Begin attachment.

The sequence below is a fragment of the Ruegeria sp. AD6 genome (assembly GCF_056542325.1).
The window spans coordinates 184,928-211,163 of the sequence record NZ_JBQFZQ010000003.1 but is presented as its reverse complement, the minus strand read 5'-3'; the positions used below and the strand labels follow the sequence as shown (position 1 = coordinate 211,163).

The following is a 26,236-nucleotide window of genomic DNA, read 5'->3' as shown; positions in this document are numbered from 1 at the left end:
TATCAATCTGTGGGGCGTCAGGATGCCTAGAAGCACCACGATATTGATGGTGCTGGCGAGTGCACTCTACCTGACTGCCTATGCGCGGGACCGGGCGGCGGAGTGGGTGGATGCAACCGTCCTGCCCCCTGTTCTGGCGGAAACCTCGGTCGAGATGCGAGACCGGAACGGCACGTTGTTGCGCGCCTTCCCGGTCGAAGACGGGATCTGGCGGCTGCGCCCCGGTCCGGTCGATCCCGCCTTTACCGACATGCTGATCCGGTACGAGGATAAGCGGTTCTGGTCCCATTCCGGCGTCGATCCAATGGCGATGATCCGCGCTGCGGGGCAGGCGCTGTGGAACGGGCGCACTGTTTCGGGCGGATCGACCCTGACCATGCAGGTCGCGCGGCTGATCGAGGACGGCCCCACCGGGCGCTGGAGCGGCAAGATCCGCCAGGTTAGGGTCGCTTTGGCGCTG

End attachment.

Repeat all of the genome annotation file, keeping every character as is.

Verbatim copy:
The sequence below is a fragment of the Ruegeria sp. AD6 genome (assembly GCF_056542325.1).
The window spans coordinates 184,928-211,163 of the sequence record NZ_JBQFZQ010000003.1 but is presented as its reverse complement, the minus strand read 5'-3'; the positions used below and the strand labels follow the sequence as shown (position 1 = coordinate 211,163).

The following is a 26,236-nucleotide window of genomic DNA, read 5'->3' as shown; positions in this document are numbered from 1 at the left end:
TATCAATCTGTGGGGCGTCAGGATGCCTAGAAGCACCACGATATTGATGGTGCTGGCGAGTGCACTCTACCTGACTGCCTATGCGCGGGACCGGGCGGCGGAGTGGGTGGATGCAACCGTCCTGCCCCCTGTTCTGGCGGAAACCTCGGTCGAGATGCGAGACCGGAACGGCACGTTGTTGCGCGCCTTCCCGGTCGAAGACGGGATCTGGCGGCTGCGCCCCGGTCCGGTCGATCCCGCCTTTACCGACATGCTGATCCGGTACGAGGATAAGCGGTTCTGGTCCCATTCCGGCGTCGATCCAATGGCGATGATCCGCGCTGCGGGGCAGGCGCTGTGGAACGGGCGCACTGTTTCGGGCGGATCGACCCTGACCATGCAGGTCGCGCGGCTGATCGAGGACGGCCCCACCGGGCGCTGGAGCGGCAAGATCCGCCAGGTTAGGGTCGCTTTGGCGCTG